I had been doing ministry for 5 years when I had my first “youth ministry is broken” epiphany.  I had been doing what I had considered my best ministry, but the walls of traditional youth ministry began to crumble.  One student’s fall from faith caused a painful rupture in my belief in traditional youth ministry.  This student had a poor family life and was someone who I had considered at-risk for losing their faith in God.  As the youth minister, I had become a replacement parent to this student in many ways.  I would regularly be called for advice, counseling, support, and biblical perspectives on life.  This teen desperately needed stable adults because of difficult relationships within her family.  I had become the proud adopted parent of a 6th grader.  I had watched and guided this student from a young student into a junior in high school along each arduous step.  She was a mainstay in our youth ministry.  She was present for almost every event and for nearly every class and worship service.   However, in what seemed like an instant this student’s commitment to God and church vanished. This student chose to disconnect from church altogether.  This teen rejected youth group, Christian peer influence, my influence, and the influence of almost every caring adult at church.  There was no warning nor any explanation of her departure from faith.  There was nothing I nor anyone else at church could say or do about it.  We were cut off.  This teen had become involved in a sexual relationship at school and couldn’t face me or others at church.  It was at that moment that I realized how quickly a youth minster, youth group, and a church could be sidelined at the whim of any teenager.  I spoke to the parents of this teen. They were unwilling and unmotivated to help their teens see God or their faith differently.  They were unwilling to have a conversation challenging her choices and decisions to walk away from church and from God.  They wouldn’t even entertain the thought of challenging her sexual relationship that had many implications for her and for their family.  For years I had been working with this student growing her faith, and her parents had been undoing much of the growth over her 5 years.  Somehow I failed to see how this was a time-bomb waiting to lay waste to the years of youth ministry support.

I foolishly overestimated my influence and the influence of the youth group, and vastly underestimated the influence of her parents. Why was I surprised that her parents wouldn’t help her back onto the right path?  They considered themselves “Christians,” however, this student’s Mom was emotionally distant from anything spiritual, and Dad had strained relationships with everyone in the family.  Mom didn’t want to talk about faith with her children, and Dad didn’t know how.  How could I expect the student to become a genuine disciple if her parents weren’t genuine disciples themselves?  I had assumed that the best ministry practice was to leave the chaos of this student’s home-life untouched, while I transformed her spiritual life apart from her home.  This is the normal practice of traditional youth ministry.  The phrase,  “Disciple the teens, despite the family,” is an unspoken truth embedded into bedrock of traditional youth ministry.   The more I processed this student’s past the more I realized that traditional youth ministry was broken.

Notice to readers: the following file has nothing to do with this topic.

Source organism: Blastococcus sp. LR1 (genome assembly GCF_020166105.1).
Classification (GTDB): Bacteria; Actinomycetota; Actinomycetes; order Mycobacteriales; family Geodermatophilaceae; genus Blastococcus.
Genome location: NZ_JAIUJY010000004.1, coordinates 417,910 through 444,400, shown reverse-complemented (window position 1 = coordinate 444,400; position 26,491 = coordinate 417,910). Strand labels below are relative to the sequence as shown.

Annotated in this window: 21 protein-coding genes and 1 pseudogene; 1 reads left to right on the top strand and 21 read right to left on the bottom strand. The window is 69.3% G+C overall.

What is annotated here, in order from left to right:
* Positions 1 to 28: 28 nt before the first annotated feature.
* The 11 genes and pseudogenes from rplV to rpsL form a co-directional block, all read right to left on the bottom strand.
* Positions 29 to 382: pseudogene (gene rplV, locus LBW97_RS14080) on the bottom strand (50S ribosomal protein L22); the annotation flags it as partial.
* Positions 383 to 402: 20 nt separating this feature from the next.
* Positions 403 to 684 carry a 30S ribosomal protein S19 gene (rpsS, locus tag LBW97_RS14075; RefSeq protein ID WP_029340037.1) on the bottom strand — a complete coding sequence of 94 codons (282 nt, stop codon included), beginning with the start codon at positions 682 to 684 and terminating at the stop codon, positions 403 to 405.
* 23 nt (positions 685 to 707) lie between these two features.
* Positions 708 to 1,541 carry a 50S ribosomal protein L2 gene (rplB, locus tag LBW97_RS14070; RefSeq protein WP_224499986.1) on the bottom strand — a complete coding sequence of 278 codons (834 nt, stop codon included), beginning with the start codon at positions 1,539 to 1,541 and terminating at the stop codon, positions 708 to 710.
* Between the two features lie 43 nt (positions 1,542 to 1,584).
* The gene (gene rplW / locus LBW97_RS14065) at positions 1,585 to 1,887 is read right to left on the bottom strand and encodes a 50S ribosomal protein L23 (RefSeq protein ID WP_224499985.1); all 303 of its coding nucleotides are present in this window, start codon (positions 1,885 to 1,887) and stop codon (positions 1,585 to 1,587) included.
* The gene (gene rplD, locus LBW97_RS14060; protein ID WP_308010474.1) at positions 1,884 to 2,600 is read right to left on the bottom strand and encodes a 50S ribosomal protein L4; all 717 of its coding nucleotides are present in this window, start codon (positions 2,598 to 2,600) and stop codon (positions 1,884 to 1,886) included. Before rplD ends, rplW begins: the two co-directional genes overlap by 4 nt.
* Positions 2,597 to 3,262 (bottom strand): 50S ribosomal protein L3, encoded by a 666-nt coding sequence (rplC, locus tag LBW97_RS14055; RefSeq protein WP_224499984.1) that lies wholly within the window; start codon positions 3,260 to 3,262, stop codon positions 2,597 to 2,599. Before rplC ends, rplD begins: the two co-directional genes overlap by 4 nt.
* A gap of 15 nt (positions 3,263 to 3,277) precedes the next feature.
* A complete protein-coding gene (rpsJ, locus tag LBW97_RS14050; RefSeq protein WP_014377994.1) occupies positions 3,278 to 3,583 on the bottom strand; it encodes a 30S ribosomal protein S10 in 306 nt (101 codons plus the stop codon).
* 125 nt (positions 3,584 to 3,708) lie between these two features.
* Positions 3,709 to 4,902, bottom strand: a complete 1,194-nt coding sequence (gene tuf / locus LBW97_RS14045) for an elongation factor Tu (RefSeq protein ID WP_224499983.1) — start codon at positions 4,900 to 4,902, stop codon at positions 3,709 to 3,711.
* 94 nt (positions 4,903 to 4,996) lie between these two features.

If this student’s story was an isolated incident, I would carry the scars of her story, but would continue ministry as normal.  I know that every minister has regrets and lessons that they have learned.  Yet this student’s story isn’t isolated. Every youth minister I have talked to has a story just like mine.  The names were different, the family make-up was varied, but the endings of these stories were all the same. The students from Godless families, who the youth ministry thought would be glaring examples of what their ministry accomplishes, had instead turned into glaring examples of the limitations and failure of traditional youth ministry.

It took me the better part of three years to make what seemed like minuscule changes within our youth ministry.  Yet the moment when I realized how far we had journeyed came in a remarkably similar situation to the story of the student told above.

We had another student in our youth ministry who had a difficult home life. Her Mom was spiritually and emotionally distant and her Dad had a strained relationships with her and her siblings.  Yet within this family context our new plan for ministry began to increase the likelihood that this student would remain in faith.  I knew I couldn’t fix all of the family dynamics. The reality was by the time our church knew about the family problems, talks of divorce had already begun in the home.  This student’s mom wouldn’t meet with me, but her Dad was motivated to help the faith of his children.  He didn’t know how to talk to them about faith or where to start.  He had been shut out of many of the details of his daughter’s life because of prior conversations that had escalated into heated yelling matches. He hadn’t given up.  I met with him for a few hours and talked about the dynamics of their situation at home, and how to repair his relationship with his daughter.  We discussed strategies for sharing faith in a way that she would accept.  I began talking to her about being open to faith conversations with both of her parents.  She was resistant at first, but kept thinking about this possibility.  Many of our classes and sermons at church were on faith and family.  The biggest obstacle between her relationship with her dad was her dad’s assumption that his role as “the dad” was to teach her the correct view on scripture whether she agreed or not.  Their talks were doctrinal in nature, instead of relational.  Unfortunately, this idealistic view of faith in the family had exploded numerous times before leaving scars in the life of this student.  I explained that he was trading his “faith relationship” with his daughter for “being right” in his views about faith.  He valued good arguments and discussion, but she did not share his enthusiasm for debate. We talked about how to value her opinion even if he didn’t agree with her perspective. It didn’t happen overnight but slowly their talks began to go better, and she began to appreciate that her dad was really trying to do things differently.